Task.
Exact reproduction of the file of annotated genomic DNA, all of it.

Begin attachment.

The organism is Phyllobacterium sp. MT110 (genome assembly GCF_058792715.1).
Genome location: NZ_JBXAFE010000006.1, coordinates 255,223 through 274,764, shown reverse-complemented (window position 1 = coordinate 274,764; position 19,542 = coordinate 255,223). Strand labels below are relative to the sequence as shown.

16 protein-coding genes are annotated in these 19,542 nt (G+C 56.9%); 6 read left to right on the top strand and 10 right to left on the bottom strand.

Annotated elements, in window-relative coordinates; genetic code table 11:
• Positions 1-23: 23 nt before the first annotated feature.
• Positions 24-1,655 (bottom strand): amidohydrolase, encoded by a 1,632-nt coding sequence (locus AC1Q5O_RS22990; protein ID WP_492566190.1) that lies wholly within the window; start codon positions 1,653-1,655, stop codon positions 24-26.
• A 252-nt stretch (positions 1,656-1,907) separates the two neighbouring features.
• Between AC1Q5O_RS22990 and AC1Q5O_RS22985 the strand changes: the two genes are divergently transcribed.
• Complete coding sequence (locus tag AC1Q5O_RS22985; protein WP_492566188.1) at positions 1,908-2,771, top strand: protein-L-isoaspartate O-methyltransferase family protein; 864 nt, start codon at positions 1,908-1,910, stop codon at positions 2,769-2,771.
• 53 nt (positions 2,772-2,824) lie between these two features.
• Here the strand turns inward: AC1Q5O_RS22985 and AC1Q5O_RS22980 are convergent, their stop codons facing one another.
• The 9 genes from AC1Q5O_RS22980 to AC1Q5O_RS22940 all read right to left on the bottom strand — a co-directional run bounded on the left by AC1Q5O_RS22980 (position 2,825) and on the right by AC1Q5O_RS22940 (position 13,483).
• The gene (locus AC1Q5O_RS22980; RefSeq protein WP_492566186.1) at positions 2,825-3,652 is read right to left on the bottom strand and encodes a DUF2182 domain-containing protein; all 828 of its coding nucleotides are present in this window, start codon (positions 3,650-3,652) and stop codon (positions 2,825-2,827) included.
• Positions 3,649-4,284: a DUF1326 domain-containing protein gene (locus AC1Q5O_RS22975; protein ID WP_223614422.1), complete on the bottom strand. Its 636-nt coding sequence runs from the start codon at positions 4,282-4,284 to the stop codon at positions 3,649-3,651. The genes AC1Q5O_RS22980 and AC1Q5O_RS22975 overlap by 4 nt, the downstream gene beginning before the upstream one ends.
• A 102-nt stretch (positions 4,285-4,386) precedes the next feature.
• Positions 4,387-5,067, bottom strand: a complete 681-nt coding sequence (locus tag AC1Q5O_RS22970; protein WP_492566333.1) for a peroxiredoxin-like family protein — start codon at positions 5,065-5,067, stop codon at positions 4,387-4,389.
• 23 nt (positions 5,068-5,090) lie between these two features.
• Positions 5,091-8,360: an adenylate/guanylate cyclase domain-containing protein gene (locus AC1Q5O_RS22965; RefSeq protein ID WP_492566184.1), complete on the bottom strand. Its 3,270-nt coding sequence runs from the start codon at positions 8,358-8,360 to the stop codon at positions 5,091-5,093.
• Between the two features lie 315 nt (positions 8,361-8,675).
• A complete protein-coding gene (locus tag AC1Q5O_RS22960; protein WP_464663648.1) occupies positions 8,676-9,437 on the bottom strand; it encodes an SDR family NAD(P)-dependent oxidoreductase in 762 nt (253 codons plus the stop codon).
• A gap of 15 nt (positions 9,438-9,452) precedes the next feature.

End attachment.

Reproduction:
The organism is Phyllobacterium sp. MT110 (genome assembly GCF_058792715.1).
Genome location: NZ_JBXAFE010000006.1, coordinates 255,223 through 274,764, shown reverse-complemented (window position 1 = coordinate 274,764; position 19,542 = coordinate 255,223). Strand labels below are relative to the sequence as shown.

16 protein-coding genes are annotated in these 19,542 nt (G+C 56.9%); 6 read left to right on the top strand and 10 right to left on the bottom strand.

Annotated elements, in window-relative coordinates; genetic code table 11:
• Positions 1-23: 23 nt before the first annotated feature.
• Positions 24-1,655 (bottom strand): amidohydrolase, encoded by a 1,632-nt coding sequence (locus AC1Q5O_RS22990; protein ID WP_492566190.1) that lies wholly within the window; start codon positions 1,653-1,655, stop codon positions 24-26.
• A 252-nt stretch (positions 1,656-1,907) separates the two neighbouring features.
• Between AC1Q5O_RS22990 and AC1Q5O_RS22985 the strand changes: the two genes are divergently transcribed.
• Complete coding sequence (locus tag AC1Q5O_RS22985; protein WP_492566188.1) at positions 1,908-2,771, top strand: protein-L-isoaspartate O-methyltransferase family protein; 864 nt, start codon at positions 1,908-1,910, stop codon at positions 2,769-2,771.
• 53 nt (positions 2,772-2,824) lie between these two features.
• Here the strand turns inward: AC1Q5O_RS22985 and AC1Q5O_RS22980 are convergent, their stop codons facing one another.
• The 9 genes from AC1Q5O_RS22980 to AC1Q5O_RS22940 all read right to left on the bottom strand — a co-directional run bounded on the left by AC1Q5O_RS22980 (position 2,825) and on the right by AC1Q5O_RS22940 (position 13,483).
• The gene (locus AC1Q5O_RS22980; RefSeq protein WP_492566186.1) at positions 2,825-3,652 is read right to left on the bottom strand and encodes a DUF2182 domain-containing protein; all 828 of its coding nucleotides are present in this window, start codon (positions 3,650-3,652) and stop codon (positions 2,825-2,827) included.
• Positions 3,649-4,284: a DUF1326 domain-containing protein gene (locus AC1Q5O_RS22975; protein ID WP_223614422.1), complete on the bottom strand. Its 636-nt coding sequence runs from the start codon at positions 4,282-4,284 to the stop codon at positions 3,649-3,651. The genes AC1Q5O_RS22980 and AC1Q5O_RS22975 overlap by 4 nt, the downstream gene beginning before the upstream one ends.
• A 102-nt stretch (positions 4,285-4,386) precedes the next feature.
• Positions 4,387-5,067, bottom strand: a complete 681-nt coding sequence (locus tag AC1Q5O_RS22970; protein WP_492566333.1) for a peroxiredoxin-like family protein — start codon at positions 5,065-5,067, stop codon at positions 4,387-4,389.
• 23 nt (positions 5,068-5,090) lie between these two features.
• Positions 5,091-8,360: an adenylate/guanylate cyclase domain-containing protein gene (locus AC1Q5O_RS22965; RefSeq protein ID WP_492566184.1), complete on the bottom strand. Its 3,270-nt coding sequence runs from the start codon at positions 8,358-8,360 to the stop codon at positions 5,091-5,093.
• Between the two features lie 315 nt (positions 8,361-8,675).
• A complete protein-coding gene (locus tag AC1Q5O_RS22960; protein WP_464663648.1) occupies positions 8,676-9,437 on the bottom strand; it encodes an SDR family NAD(P)-dependent oxidoreductase in 762 nt (253 codons plus the stop codon).
• A gap of 15 nt (positions 9,438-9,452) precedes the next feature.